By: Marti Richmond
“We are 52 different learners” equals one take away. A fifth grade comprised of four teachers – one special education, one classroom aide, 48 students- twelve who are special education equals according to one of the fifth grade teachers, 52 different learners. Although the teacher who summed up his classroom as 52 different learners represents one class in one Finnish School, the comment and model represents a model for aspiration for special education.
In many ways the Finnish special education model differs little from the United States: Recent legislation guarantees special education services, many children are tested by psychologists, a welfare committee works on generating interventions, schools receive additional funding for special needs students, some students with more significant disabilities may be served in special classes not offered at a neighborhood school, students may receive accommodations such as extended time on the few standardized tests administered in the country, and students receive ” personalized” learning plans that are reviewed every two years. But, the classroom where the regular education and special education teachers work side by side and one of the special education teacher says, “you learn something every day when you are a team and you think of all the students in the class as ‘our’ students.”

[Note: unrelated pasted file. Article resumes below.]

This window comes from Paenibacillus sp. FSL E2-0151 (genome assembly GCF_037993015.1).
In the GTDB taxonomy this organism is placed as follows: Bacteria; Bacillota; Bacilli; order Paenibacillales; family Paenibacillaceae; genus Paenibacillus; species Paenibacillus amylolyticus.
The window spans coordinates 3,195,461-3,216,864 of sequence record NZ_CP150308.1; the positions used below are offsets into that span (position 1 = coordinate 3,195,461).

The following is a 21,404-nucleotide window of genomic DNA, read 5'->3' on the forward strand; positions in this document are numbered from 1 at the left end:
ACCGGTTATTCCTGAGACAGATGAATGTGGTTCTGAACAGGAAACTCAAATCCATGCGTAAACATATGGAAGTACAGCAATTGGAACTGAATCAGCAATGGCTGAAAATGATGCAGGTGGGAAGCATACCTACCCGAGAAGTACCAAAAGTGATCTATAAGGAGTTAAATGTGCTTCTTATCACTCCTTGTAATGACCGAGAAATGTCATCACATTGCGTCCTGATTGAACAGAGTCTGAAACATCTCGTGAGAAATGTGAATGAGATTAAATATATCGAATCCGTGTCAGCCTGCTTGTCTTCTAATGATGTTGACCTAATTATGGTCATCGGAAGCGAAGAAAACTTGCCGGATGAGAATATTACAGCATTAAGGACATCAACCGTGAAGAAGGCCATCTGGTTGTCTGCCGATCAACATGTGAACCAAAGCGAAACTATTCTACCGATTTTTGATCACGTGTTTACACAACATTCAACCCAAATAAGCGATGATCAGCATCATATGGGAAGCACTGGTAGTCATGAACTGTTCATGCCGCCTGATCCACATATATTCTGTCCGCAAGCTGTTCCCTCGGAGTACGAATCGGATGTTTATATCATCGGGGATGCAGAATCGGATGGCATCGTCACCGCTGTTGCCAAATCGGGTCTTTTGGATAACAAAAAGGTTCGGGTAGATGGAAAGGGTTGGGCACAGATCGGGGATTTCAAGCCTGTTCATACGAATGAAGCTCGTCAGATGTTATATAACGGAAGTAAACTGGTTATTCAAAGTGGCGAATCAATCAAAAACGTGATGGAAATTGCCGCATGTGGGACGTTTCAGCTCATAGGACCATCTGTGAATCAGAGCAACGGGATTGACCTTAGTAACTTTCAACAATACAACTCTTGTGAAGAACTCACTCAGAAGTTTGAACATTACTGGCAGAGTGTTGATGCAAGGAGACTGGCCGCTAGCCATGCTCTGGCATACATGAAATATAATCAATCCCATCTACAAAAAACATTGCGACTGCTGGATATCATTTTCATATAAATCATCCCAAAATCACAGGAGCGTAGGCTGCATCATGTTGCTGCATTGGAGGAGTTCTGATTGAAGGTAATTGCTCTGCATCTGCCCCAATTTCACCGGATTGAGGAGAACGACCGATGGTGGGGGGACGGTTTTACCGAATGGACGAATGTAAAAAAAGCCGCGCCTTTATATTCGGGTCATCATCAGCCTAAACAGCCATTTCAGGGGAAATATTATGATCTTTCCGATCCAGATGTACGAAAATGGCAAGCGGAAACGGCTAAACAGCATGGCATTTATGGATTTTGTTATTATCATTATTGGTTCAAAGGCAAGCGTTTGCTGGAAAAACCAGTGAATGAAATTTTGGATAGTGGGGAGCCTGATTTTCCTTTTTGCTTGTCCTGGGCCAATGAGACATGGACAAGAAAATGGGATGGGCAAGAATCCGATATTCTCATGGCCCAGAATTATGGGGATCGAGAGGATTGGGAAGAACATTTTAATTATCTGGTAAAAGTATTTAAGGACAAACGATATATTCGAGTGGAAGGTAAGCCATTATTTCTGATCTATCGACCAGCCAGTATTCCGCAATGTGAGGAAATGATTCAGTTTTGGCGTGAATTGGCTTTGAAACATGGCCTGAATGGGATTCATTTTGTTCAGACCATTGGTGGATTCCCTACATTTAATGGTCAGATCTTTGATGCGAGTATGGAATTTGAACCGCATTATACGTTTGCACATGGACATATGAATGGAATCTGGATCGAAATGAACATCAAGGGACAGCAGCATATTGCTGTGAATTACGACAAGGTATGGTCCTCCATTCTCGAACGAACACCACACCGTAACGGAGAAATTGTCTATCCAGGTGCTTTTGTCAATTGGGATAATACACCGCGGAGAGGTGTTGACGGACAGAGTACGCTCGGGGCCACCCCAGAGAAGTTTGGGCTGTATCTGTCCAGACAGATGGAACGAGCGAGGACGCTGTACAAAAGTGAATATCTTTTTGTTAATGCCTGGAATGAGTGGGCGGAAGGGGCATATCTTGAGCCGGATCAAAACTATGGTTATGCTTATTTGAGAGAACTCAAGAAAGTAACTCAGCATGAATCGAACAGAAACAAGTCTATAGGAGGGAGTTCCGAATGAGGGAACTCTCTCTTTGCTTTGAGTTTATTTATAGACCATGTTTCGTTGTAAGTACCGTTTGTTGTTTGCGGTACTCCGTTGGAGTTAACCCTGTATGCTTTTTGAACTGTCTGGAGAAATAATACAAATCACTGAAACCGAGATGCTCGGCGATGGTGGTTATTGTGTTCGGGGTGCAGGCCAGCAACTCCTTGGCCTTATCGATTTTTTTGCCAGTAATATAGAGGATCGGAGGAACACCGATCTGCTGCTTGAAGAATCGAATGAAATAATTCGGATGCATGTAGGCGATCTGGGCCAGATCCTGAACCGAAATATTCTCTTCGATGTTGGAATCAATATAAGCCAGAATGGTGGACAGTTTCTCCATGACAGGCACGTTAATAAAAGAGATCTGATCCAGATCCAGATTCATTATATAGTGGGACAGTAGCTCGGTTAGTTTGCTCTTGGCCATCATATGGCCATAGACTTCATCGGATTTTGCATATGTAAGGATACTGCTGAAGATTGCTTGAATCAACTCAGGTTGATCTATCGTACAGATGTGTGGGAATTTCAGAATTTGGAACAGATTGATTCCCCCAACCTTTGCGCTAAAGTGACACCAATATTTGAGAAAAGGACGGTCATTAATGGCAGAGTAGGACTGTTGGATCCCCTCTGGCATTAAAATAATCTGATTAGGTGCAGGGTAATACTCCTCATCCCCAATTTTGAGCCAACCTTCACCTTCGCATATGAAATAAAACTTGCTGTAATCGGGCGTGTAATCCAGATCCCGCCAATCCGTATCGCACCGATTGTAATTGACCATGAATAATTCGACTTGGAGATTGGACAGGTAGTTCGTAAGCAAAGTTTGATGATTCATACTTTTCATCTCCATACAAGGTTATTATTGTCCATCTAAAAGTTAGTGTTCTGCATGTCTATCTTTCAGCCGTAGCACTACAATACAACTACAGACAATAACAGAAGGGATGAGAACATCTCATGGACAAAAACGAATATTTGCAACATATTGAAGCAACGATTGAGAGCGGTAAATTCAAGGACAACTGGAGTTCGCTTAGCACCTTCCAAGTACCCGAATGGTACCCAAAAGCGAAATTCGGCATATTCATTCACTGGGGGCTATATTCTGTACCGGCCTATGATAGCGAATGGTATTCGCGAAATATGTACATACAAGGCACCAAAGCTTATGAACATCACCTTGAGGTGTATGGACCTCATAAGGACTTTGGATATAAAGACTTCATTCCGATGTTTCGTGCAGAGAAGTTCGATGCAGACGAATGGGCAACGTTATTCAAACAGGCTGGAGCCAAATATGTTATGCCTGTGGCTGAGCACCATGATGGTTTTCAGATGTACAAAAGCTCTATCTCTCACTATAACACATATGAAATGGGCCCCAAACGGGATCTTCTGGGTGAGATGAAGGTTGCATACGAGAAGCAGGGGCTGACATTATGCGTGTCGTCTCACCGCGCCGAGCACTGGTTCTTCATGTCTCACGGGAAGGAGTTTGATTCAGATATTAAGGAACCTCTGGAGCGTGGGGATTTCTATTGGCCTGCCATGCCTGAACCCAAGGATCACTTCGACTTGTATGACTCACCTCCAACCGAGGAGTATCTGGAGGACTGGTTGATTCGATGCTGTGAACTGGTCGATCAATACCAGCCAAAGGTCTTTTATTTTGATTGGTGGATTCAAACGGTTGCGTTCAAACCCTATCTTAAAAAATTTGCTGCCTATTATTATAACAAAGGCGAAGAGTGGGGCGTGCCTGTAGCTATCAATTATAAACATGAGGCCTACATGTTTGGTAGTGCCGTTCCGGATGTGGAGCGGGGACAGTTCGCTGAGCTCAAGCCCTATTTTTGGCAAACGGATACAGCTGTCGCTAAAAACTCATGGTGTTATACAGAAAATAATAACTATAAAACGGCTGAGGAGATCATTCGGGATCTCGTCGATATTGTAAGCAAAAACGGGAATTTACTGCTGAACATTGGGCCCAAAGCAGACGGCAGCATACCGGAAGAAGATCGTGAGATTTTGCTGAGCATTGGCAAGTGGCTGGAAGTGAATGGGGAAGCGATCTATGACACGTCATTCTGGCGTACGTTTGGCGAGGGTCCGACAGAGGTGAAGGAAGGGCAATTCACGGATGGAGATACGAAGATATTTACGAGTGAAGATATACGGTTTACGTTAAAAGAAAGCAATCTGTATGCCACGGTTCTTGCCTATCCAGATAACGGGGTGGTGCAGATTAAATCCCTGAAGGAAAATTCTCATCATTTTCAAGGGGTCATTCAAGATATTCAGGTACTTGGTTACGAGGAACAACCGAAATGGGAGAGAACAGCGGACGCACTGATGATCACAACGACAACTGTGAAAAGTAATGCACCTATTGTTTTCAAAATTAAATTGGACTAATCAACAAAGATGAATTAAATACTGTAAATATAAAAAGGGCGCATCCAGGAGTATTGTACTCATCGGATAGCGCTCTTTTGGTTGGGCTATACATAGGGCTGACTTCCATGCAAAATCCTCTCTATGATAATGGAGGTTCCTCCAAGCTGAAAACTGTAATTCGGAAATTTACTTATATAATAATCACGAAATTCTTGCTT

Teachers are empowered to identify students and write personalized learning plans without needing a psychologist’s evaluation seem to exemplify what I have come to admire the most in my observations this week, the spirit of collaboration among teachers and the Finnish culture of trust.